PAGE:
Workers Struggles: Europe, Africa & Middle East

29 July 2011
Europe

Taxi drivers in Athens continue protests

Taxi drivers in Greece have entered their second week of protests against the government deregulation plans for the taxi sector. On Tuesday thousands of Greek taxi drivers marched in central Athens. On Thursday some 2,000 striking drivers gathered at the port of Piraeus, at the cruise ship terminal to continue their protests. Transport Minister Yiannis Ragousis is set to meet representatives of the drivers union Friday.

The taxi industry is one of the 135 protected professions that are being deregulated to improve “competitiveness”. The social democratic government is to introduce legislation allowing people to purchase a taxi license for a small fee. The deregulation has been demanded by the European Union and EU and the International Monetary Fund as a condition for the government to secure loans to pay off the Greek national debt.

Around 3,000 drivers participated in the rally outside the parliament building.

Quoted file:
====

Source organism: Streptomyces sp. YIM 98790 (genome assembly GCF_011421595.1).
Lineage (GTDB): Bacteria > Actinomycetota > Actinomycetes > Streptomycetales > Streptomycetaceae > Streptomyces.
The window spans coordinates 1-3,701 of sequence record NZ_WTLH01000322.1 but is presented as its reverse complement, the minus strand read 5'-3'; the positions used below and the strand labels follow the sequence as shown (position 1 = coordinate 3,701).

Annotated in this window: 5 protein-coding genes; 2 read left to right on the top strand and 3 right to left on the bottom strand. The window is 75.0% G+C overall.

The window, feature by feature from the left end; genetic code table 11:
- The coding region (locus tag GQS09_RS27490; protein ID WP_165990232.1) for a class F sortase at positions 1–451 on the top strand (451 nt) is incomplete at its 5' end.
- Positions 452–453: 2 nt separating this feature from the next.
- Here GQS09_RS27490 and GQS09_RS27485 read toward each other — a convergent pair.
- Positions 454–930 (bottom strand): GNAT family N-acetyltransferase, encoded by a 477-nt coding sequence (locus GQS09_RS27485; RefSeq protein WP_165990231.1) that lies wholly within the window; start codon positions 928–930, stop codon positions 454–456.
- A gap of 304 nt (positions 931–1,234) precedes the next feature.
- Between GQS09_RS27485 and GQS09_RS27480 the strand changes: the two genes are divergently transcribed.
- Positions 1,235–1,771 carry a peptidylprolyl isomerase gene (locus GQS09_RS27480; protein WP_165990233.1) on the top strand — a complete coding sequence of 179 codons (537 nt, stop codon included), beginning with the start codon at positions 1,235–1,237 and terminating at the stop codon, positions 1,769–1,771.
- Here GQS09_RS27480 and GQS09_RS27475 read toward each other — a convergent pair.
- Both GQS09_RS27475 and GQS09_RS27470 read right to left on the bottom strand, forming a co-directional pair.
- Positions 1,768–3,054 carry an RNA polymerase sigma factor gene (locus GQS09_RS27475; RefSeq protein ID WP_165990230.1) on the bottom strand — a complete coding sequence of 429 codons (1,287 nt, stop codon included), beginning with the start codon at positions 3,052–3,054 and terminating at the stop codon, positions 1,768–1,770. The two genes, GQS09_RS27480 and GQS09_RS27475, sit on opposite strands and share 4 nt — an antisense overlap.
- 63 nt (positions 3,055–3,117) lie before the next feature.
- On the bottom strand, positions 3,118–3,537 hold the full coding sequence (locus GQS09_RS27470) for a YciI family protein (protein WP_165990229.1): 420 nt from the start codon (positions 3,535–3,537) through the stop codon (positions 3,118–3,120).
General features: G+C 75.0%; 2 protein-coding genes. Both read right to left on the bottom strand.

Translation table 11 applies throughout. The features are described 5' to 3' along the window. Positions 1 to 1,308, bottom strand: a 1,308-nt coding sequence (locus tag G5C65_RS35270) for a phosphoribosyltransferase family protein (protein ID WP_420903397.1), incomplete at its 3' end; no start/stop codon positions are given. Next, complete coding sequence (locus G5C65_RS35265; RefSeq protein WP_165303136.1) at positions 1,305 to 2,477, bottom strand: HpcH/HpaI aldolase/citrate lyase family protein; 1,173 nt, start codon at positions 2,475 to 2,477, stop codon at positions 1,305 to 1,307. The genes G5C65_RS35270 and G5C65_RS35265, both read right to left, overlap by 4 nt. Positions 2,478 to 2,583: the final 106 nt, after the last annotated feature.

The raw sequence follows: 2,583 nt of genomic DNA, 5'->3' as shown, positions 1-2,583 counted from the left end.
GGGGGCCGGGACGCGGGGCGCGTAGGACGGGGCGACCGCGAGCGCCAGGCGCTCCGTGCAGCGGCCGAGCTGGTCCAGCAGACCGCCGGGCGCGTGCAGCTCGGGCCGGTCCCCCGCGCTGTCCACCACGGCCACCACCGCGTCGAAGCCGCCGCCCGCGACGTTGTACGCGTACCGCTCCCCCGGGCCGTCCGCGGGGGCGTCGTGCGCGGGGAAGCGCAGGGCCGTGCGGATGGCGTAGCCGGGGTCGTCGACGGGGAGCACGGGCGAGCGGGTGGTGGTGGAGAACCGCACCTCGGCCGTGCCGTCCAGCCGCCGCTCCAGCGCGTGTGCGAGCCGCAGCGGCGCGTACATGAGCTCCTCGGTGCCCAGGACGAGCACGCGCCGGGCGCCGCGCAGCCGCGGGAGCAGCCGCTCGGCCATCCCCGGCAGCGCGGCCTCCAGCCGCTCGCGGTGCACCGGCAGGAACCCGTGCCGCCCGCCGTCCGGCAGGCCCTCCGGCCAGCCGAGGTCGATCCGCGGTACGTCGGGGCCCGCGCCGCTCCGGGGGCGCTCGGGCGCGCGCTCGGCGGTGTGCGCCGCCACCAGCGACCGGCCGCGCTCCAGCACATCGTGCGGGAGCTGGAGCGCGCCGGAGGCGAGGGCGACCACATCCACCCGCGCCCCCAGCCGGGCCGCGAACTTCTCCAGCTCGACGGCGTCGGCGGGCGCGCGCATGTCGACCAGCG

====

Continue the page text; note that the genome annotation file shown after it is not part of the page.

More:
Last Sunday drivers also occupied ticket offices at the Acropolis archaeological site and allowed many tourists free entry.

Last week cab drivers blocked access to Athens international airport, causing large traffic jams. Temporary blockades at the ports of Piraeus and Patras forced some cruise ships to re-route to other harbours.

Greece: Hellenic Seamen’s Union calls off planned strikes

Last Friday the Greek Hellenic Seamen’s Union (PNO) announced it would not organise strike action at the country’s ports during the tourist season. The government is planning to cut the social security and pension benefits of seamen.

Following a meeting of the Alternate Merchant Marine Minister Haris Pabouki with the PNO, the planned action was called off. This decision was imposed by the union after Paboukis merely suggested freezing the proposed changes.